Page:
Li Xiaofei,  artist and founder of a number of art spaces, does spectacularly grand - think of Frederic Church's icebergs - documentations in video & photography of factories that process elemental materials like salt & coal, & also incredibly touching interviews with the people that work in these factories. His is the kind of work that brings me sharply up against how narrow is my understanding of the world's realities. www.lixiaofei.org

Girolamo Marri is an Italian artist who worked in Shanghai for a number of years before heading off to the Royal College of Arts in London to do an M.A. in sculpture & performance. He's the Artist as Trickster, turning assumptions & pieties on their heads, in ways that are anarchic, funny, and revealing. Girolamo brings a whole cast of characters & false facts to every meal, recently  introducing into the English language, a Punjabi word, useful in art criticism, that describes dung so lowly that even a dung beetle refuses to roll it. www.girolamomarri.info

Savinder Baul, from the U.K., works in video animation, inspired by early film technologies like the zoetrope & the stereogram. Savinder taught in Shanghai for a year. In one of the videos that came out of that time, she attached a traditional Chinese kite of a falcon, a silhouette you often see in the Shanghai sky, to the ceiling fan of her flat. The bird rode around & around on the fan in a continuous loop. The existential futility of it could make you panic...or it could make you laugh. www.savinderbual.com/flight.html

And then there's me, the chirp. Writing this up, it strikes me that all these artists share a deep seriousness, a great sense of humor/appreciation of absurdity & an intense engagement with the human condition. I feel so honored to be included among them. Now, if only the rain & cold would quit so we could get ourselves from the coffeehouse to the studio...

At the coffee house.
From the left: me, Molika, the barista; Ah Baung, her student; Edwin Lo; Chen Hangfeng; Jiang Hong Qing.
Coffee house photo courtesy of  Savinder Baul; top photo, me.





Monday, December 16, 2013

Drawer # 3.7 : Coral by Sand & by Design






This drawer, with its bits of coral collected on a beach on the Chinese island of Hainan, came to mind as I walked today along a different beach, this one at the edge of a small fishing village on the coast of the South China Sea, just west of Shenzhen. I had imagined, while I packed to come here, sunny weather, temperatures in the mid-70's. But it's raining. And, in order to stay warm in the chill wind, I'm wearing just about everything I brought in my suitcase. Still, it is quite lovely in the quiet emptiness - so unusual for China! - walking along the beach bathed in the violet light cast by my new purple umbrella, purchased at the single shop in Guan He village, the Guan He Department Store, a proper old-fashioned five & dime.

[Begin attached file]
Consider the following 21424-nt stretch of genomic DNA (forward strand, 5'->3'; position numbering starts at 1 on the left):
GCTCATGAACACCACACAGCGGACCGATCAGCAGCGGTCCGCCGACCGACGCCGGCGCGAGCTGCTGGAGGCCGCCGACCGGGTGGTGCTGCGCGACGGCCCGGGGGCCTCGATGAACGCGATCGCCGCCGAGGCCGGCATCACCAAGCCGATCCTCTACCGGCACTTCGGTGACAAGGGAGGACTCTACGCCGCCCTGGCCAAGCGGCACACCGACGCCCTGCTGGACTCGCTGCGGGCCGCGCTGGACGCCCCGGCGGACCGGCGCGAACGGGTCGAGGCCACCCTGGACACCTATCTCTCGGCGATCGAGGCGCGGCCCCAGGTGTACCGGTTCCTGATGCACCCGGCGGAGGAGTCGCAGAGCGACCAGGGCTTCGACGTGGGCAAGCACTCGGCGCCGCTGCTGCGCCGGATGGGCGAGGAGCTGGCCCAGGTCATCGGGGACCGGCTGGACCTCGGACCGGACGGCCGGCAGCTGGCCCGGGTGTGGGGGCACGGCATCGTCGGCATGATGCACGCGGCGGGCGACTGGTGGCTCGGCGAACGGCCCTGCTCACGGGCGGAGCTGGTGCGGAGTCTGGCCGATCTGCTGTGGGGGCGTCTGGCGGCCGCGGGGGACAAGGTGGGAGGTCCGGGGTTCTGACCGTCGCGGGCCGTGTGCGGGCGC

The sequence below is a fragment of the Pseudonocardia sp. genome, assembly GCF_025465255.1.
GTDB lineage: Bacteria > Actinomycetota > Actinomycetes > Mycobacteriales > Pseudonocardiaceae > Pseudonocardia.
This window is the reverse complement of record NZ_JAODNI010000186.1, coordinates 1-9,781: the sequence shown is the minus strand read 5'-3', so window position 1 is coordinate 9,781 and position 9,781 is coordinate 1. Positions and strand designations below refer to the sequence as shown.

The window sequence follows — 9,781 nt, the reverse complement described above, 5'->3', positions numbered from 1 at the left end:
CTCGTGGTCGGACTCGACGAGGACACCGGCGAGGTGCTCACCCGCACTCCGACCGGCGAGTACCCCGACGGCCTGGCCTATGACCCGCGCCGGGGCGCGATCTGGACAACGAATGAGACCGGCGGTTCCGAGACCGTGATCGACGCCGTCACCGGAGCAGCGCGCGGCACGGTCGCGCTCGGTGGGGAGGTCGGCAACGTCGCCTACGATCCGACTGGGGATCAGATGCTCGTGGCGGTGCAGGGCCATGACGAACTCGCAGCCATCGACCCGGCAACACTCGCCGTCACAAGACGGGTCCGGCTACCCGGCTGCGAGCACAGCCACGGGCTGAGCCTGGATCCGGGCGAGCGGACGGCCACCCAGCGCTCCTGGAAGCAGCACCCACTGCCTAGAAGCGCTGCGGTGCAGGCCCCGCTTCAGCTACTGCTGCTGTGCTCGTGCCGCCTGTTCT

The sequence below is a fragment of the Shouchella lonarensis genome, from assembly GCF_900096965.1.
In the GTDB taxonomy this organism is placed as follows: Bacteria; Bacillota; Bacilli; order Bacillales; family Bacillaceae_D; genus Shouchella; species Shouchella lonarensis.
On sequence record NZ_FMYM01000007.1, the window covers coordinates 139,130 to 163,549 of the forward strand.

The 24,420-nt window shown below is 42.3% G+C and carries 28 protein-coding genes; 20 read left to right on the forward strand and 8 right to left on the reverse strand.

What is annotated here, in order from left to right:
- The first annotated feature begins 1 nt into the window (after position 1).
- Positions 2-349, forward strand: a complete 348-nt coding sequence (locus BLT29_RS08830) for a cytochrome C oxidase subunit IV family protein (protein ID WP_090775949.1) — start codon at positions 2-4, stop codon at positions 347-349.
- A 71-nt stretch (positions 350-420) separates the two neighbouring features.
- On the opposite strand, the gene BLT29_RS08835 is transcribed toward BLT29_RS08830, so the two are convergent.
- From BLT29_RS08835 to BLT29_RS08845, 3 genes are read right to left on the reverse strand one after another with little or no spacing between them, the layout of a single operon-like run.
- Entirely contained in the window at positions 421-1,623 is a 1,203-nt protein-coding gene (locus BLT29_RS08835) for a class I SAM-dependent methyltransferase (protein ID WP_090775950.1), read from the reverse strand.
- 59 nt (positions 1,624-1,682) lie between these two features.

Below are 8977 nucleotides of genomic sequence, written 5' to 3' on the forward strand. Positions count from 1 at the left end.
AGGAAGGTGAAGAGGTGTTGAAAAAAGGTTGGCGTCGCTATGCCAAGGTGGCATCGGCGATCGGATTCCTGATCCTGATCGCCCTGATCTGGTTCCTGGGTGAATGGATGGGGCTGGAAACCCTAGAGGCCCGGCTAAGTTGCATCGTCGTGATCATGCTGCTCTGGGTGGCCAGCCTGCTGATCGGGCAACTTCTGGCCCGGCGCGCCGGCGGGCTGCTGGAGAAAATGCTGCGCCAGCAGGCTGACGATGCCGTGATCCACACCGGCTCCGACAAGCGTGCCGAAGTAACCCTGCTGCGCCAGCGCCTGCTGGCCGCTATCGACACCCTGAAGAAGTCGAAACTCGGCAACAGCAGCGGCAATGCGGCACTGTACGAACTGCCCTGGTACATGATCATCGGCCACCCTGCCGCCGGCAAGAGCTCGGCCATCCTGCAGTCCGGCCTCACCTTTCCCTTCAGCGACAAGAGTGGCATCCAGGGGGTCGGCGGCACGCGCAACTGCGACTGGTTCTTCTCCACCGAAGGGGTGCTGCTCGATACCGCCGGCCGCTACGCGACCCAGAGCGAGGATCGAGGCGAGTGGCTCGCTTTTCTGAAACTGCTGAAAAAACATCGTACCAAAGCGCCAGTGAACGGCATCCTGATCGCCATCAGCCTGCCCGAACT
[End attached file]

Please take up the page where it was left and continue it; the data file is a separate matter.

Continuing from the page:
I'm here as one of 6 artists invited for the inaugural residency at iDtown, "an arts district betweens the mountains & the sea." We arrived last Tuesday to find studios not quite ready (surprise) for occupancy but the former factory compound has been wonder enough, leaving me too gobsmacked to even shoot many photos. I'll post more about the factory & the other artists soon but for now here's the view from my studio box out to the end of the studio building, including one of the "la feng" (chinese for "cool") bicycles we use for the 5 minute ride between village & factory...when it's not sheeting down with rain, that is...


The two circular objects included in the drawer are cast ceramic filters for I-know-not-what, purchased in a shop full of other unidentifiable ceramic wonders. Their delicacy & the logic of their design appear to me as the human mind channeling the cleverness of the natural world's design.

In good weather, the village beach is crowded with the froth of brides posing for wedding photos. At the farthest end, there are a series of tableaus, mixing up, like this drawer, the natural & the man-made, in one direction the sea, in the other a factory, plastic gardens in between.





The natural world the manufactured world the invented world colliding into each other...


Drawer #3.7: From top, boxes 1, 2 & 4:  coral collected on Hainan beach; box 3: particle filters made of cast porcelain purchased in the hardware market in Shanghai. Drawer liners: chinese brocade in wave pattern.
Photo credit for full drawer: Bruno David; all others are mine.